For the first time since Sean McVay took over as head coach of the Los Angeles Rams, Robert Woods is not on the list at Rams training camp.
Woods, also known as “Bobby Trees,” was the popular local star of both Serra High in nearby Gardena (where a coach held Saturday, July 30 practice at UC Irvine) and USC. He was also part of the foundation McVay co-founded that ultimately led other Rams, including a future third-round pick named Cooper Kupp, to follow Woods’ lead.
Woods was not only known for his crisp routes, but also for dealing with highly concentrated grabs. Aside from route patterns and catches, Woods was a valuable presence in the dressing room, not only providing vocal motivation but showing a technical aspect on the field that carried over to the younger Rams.
But now Allen Robinson has stepped into the picture for this camp – with the intention of becoming a bigger, more physical option.
But are there qualities that make “A-Rob” comparable to the former Rams No. 2? More than that, does A-Rob already fill the “void” left by Woods?
Robinson was clearly signed to give the Rams a more physical upgrade on an offense looking to improve their performance in the hard-fought Grabs category and to become the second option for the league leader in all three main receiving categories last season at Kupp.
But has A-Rob already filled the void left by Bobby Trees?
“Robert was such a stud,” McVay began answering that question after Saturday’s session. “He was such a fundamental part of what we were able to do from ’17 through last year. I am forever grateful for the time I had with Robert and as a competitor he is as good as it gets.”
But: “Allen is a great player. They’re very different, but they’re both great football players in their own right. I think Allen and Cooper flow into each other in a positive way.”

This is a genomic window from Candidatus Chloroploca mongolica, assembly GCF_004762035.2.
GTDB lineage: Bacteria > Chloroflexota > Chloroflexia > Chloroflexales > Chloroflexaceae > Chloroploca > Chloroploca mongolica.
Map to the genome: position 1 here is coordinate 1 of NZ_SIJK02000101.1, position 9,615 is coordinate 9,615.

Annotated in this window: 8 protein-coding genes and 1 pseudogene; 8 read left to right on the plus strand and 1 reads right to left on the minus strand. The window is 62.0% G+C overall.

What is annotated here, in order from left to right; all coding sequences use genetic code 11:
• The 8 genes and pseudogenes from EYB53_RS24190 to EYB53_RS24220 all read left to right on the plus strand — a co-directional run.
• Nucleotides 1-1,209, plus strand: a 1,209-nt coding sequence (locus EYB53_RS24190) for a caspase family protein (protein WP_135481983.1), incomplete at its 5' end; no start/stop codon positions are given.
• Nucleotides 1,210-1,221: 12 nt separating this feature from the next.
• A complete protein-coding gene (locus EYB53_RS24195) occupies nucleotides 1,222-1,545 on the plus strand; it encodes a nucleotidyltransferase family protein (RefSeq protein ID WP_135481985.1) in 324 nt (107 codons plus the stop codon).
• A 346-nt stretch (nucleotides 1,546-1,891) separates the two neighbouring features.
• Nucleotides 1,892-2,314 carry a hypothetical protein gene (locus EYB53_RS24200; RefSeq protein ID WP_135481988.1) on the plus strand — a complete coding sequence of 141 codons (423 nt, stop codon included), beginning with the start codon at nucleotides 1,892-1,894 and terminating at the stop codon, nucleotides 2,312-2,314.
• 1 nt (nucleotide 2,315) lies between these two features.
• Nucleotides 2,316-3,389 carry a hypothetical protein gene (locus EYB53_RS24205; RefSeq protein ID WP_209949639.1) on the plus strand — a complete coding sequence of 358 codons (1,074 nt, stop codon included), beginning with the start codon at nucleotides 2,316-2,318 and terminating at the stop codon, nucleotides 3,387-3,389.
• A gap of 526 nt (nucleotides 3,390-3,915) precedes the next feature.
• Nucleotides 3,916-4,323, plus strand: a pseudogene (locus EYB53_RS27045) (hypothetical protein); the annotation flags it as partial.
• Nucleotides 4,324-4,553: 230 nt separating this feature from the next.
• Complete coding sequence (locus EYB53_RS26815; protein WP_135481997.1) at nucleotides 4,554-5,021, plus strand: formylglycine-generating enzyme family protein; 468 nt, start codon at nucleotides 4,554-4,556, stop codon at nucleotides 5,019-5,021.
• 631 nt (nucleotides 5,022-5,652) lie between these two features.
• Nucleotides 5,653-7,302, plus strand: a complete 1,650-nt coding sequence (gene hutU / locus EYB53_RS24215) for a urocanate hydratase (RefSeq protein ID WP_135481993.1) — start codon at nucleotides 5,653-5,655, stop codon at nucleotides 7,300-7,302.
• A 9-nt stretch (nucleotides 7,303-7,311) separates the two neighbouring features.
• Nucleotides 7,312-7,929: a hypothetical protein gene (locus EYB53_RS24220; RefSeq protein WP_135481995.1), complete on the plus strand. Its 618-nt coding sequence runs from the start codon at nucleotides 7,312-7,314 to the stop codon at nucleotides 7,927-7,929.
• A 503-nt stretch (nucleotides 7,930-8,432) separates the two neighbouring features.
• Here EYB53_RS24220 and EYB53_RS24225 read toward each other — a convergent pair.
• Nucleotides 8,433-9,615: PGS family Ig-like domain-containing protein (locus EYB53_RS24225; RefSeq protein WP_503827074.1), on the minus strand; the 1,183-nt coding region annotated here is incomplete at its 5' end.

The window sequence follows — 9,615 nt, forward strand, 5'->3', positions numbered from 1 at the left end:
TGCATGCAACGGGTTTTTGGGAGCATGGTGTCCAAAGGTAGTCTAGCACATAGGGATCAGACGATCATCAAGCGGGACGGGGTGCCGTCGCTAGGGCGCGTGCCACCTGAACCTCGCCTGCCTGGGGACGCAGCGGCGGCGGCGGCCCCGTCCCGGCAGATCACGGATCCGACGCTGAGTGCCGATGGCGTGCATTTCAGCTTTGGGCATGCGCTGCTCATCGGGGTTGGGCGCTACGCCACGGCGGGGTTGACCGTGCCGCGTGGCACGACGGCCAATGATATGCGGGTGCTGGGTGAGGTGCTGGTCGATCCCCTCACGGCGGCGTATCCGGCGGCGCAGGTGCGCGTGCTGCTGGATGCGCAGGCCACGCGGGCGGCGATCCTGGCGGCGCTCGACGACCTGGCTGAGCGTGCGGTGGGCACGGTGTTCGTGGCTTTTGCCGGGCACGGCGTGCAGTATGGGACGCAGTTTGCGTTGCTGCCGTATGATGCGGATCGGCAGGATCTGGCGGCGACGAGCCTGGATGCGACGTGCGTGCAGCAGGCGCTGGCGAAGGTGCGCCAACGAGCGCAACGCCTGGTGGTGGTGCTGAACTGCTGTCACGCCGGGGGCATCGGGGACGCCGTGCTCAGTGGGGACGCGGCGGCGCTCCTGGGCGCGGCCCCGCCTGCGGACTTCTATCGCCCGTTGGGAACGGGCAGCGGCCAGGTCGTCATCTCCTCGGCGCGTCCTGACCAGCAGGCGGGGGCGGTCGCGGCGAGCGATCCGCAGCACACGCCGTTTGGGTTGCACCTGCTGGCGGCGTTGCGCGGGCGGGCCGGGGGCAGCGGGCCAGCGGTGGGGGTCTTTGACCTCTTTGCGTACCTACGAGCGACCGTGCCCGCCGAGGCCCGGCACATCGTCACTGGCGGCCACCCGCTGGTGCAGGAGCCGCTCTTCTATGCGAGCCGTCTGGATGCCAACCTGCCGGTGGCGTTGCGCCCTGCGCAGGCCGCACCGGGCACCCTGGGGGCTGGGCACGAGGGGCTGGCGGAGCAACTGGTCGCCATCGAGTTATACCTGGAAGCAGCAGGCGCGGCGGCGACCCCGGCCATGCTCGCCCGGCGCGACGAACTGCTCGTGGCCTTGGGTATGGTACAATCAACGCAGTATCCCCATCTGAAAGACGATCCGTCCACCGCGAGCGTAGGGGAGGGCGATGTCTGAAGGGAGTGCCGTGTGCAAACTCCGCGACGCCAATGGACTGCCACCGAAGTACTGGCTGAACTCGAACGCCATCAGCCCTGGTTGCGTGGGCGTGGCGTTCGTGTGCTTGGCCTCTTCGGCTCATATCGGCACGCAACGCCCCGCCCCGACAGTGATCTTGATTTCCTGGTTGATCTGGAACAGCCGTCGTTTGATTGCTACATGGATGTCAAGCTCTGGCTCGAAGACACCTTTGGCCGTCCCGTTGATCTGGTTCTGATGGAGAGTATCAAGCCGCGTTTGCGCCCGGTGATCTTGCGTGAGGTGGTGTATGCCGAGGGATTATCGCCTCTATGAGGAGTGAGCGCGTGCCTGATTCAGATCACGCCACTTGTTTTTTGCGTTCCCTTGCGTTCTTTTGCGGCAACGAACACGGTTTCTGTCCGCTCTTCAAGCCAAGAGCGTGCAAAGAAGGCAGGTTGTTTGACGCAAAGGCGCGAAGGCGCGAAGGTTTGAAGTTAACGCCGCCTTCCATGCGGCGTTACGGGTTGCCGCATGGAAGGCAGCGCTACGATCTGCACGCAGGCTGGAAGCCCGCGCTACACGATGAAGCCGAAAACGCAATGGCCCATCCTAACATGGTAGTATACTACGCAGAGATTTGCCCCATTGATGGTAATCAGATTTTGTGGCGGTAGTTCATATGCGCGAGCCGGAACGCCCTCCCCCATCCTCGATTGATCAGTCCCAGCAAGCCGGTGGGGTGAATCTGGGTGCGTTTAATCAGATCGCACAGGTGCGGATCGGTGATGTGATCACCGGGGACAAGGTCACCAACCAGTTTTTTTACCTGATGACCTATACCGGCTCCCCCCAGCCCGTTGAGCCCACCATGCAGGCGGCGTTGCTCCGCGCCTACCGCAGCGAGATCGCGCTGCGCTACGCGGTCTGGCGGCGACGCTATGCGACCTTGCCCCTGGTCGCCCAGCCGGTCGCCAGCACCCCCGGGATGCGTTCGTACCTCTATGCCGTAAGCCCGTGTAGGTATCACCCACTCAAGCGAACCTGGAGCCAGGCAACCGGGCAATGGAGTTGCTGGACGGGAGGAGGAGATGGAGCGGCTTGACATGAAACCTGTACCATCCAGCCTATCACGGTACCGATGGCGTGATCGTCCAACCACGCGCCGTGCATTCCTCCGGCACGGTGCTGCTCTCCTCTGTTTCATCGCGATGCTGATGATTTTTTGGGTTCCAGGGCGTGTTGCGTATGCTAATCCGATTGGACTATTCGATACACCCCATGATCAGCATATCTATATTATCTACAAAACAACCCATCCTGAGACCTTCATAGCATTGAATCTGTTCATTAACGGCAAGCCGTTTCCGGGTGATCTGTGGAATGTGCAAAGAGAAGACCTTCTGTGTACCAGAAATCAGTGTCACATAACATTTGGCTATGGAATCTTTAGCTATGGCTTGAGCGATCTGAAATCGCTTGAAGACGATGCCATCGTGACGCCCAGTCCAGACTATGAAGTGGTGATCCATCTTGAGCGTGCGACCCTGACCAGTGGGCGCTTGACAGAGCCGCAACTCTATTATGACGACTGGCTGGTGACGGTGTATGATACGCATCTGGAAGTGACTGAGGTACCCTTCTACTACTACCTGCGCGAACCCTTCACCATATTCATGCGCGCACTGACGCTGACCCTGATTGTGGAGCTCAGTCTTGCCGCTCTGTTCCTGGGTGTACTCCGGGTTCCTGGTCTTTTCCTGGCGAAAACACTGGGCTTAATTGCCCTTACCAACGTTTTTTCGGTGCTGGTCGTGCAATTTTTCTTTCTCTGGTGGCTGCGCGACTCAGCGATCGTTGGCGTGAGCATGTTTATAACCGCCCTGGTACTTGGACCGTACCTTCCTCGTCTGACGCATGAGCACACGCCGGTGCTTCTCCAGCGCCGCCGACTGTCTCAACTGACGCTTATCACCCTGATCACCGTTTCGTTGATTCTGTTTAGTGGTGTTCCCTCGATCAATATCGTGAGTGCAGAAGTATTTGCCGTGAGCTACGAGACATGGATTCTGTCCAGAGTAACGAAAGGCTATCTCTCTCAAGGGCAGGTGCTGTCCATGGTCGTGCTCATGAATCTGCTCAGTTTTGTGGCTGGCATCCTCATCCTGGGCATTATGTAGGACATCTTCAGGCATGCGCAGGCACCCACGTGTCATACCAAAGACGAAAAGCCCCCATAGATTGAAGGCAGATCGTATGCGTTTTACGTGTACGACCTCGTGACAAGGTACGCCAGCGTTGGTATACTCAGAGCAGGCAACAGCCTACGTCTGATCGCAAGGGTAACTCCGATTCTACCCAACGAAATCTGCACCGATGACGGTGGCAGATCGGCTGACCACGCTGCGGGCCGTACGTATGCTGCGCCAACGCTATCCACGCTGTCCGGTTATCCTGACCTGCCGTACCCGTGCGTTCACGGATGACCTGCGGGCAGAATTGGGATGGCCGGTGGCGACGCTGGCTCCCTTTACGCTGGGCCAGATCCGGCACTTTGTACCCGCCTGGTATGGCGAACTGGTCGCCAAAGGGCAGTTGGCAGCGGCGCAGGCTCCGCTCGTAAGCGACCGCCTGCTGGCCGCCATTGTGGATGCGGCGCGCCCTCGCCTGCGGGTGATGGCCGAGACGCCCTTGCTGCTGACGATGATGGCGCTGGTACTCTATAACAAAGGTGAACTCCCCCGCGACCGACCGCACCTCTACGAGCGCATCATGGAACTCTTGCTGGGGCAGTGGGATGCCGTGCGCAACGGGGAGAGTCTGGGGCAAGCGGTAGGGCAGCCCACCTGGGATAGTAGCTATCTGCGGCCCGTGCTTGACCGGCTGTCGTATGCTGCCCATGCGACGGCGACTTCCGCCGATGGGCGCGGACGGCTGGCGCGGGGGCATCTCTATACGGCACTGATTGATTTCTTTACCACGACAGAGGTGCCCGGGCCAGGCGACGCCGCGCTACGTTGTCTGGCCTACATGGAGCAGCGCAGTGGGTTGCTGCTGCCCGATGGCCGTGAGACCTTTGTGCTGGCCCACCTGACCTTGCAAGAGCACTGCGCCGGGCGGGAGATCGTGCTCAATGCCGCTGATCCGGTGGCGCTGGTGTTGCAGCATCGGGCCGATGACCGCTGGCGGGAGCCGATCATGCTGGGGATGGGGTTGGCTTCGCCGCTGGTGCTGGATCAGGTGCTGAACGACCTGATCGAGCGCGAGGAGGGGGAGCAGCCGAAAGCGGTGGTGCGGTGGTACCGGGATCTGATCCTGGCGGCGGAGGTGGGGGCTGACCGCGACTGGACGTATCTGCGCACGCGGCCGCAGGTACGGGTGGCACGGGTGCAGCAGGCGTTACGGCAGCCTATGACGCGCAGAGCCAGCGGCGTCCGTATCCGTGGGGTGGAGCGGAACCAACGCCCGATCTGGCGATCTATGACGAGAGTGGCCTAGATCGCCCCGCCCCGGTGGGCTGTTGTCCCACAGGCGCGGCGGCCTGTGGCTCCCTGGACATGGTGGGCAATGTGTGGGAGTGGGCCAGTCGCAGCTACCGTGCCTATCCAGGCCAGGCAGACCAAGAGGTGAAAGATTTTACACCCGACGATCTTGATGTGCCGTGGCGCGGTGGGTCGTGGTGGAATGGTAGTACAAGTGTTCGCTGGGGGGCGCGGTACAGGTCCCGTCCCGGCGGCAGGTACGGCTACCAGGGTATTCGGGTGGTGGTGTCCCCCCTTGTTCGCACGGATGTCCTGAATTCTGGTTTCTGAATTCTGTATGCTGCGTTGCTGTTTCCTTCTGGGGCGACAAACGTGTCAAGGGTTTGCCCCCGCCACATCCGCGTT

It took Robinson just two games to deliver the first raging cheer from the “Rams House” that filled UC Irvine’s Crawford Field on “Back Together Saturday.”
first: A diving shovel where “A-Rob” had to stretch to the sidelines. The second? A touchdown in the red zone with two DBs pinching Robinson. But games like this speak to what the Rams have come to expect from the former Chicago Bear and Jacksonville Jaguar: contested grabs. However, McVay said Robinson is a skilled route runner aside from doing those highly focused grabs.
“You know he can do a lot of different types of routes down there,” McVay said. “You saw Matthew (Stafford) did a great job working through a progression. And a big, strong and physical guy that works (is there) at the back of the end zone. They talk about a big catch radius that doesn’t even feel like it has to leave the ground or be right around that goalpost and those aggressive hands. Anything you want to do as a receiver with your body control and the ability to create separation and be aggressive against the football, that’s Allen.”
If there’s anything Robinson picked up on, it’s his role modeling…a similar trait that Woods adored in “Rams House.” McVay begins to see the younger field workers learn from Robinson’s work ethic.
“I think so. I think there’s a natural respect that comes from his performance and experience in his league, whether he was his freshman year with the Rams or if you look at the experience he’s had with Jacksonville and Chicago. But Allen, in many cases I think our best leaders do better than anything they have to say,” McVay said.
In other words, as McVay put it, “I see better than I hear. And I think the way he handles his daily rhythm and process shows the leadership we’re looking for. I definitely see him really communicating with a lot of these younger guys and that’s what we want.”